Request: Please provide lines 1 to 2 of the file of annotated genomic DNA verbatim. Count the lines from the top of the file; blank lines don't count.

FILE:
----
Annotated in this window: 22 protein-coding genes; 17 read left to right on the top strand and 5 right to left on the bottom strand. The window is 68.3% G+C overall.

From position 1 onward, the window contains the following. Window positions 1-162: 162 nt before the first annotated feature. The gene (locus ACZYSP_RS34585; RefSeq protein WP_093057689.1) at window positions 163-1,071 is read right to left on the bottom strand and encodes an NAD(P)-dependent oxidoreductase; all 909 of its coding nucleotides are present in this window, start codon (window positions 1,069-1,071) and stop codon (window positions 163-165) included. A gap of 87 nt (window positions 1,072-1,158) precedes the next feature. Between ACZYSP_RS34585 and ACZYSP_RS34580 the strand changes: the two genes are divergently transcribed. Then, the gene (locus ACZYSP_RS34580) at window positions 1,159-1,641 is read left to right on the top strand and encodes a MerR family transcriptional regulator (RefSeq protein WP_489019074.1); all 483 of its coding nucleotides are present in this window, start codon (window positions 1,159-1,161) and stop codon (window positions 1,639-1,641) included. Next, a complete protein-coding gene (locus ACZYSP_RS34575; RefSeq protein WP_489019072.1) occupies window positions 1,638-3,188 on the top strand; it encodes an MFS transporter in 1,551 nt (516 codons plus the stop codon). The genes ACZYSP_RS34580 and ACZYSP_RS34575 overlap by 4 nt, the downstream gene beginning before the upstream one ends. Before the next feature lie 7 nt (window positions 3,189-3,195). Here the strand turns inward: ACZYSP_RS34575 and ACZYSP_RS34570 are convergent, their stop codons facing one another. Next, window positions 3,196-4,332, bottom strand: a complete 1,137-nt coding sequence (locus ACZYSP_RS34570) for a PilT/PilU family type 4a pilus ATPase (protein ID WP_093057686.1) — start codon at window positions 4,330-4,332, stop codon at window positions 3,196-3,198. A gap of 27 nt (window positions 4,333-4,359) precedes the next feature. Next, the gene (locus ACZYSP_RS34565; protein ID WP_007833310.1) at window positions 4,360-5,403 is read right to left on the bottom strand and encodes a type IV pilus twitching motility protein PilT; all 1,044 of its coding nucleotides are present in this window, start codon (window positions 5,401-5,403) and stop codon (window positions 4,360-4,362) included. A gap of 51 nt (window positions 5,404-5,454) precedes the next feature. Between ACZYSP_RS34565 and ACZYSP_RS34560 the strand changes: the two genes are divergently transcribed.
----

Annotated in this window: 22 protein-coding genes; 17 read left to right on the top strand and 5 right to left on the bottom strand. The window is 68.3% G+C overall.

From position 1 onward, the window contains the following. Window positions 1-162: 162 nt before the first annotated feature. The gene (locus ACZYSP_RS34585; RefSeq protein WP_093057689.1) at window positions 163-1,071 is read right to left on the bottom strand and encodes an NAD(P)-dependent oxidoreductase; all 909 of its coding nucleotides are present in this window, start codon (window positions 1,069-1,071) and stop codon (window positions 163-165) included. A gap of 87 nt (window positions 1,072-1,158) precedes the next feature. Between ACZYSP_RS34585 and ACZYSP_RS34580 the strand changes: the two genes are divergently transcribed. Then, the gene (locus ACZYSP_RS34580) at window positions 1,159-1,641 is read left to right on the top strand and encodes a MerR family transcriptional regulator (RefSeq protein WP_489019074.1); all 483 of its coding nucleotides are present in this window, start codon (window positions 1,159-1,161) and stop codon (window positions 1,639-1,641) included. Next, a complete protein-coding gene (locus ACZYSP_RS34575; RefSeq protein WP_489019072.1) occupies window positions 1,638-3,188 on the top strand; it encodes an MFS transporter in 1,551 nt (516 codons plus the stop codon). The genes ACZYSP_RS34580 and ACZYSP_RS34575 overlap by 4 nt, the downstream gene beginning before the upstream one ends. Before the next feature lie 7 nt (window positions 3,189-3,195). Here the strand turns inward: ACZYSP_RS34575 and ACZYSP_RS34570 are convergent, their stop codons facing one another. Next, window positions 3,196-4,332, bottom strand: a complete 1,137-nt coding sequence (locus ACZYSP_RS34570) for a PilT/PilU family type 4a pilus ATPase (protein ID WP_093057686.1) — start codon at window positions 4,330-4,332, stop codon at window positions 3,196-3,198. A gap of 27 nt (window positions 4,333-4,359) precedes the next feature. Next, the gene (locus ACZYSP_RS34565; protein ID WP_007833310.1) at window positions 4,360-5,403 is read right to left on the bottom strand and encodes a type IV pilus twitching motility protein PilT; all 1,044 of its coding nucleotides are present in this window, start codon (window positions 5,401-5,403) and stop codon (window positions 4,360-4,362) included. A gap of 51 nt (window positions 5,404-5,454) precedes the next feature. Between ACZYSP_RS34565 and ACZYSP_RS34560 the strand changes: the two genes are divergently transcribed.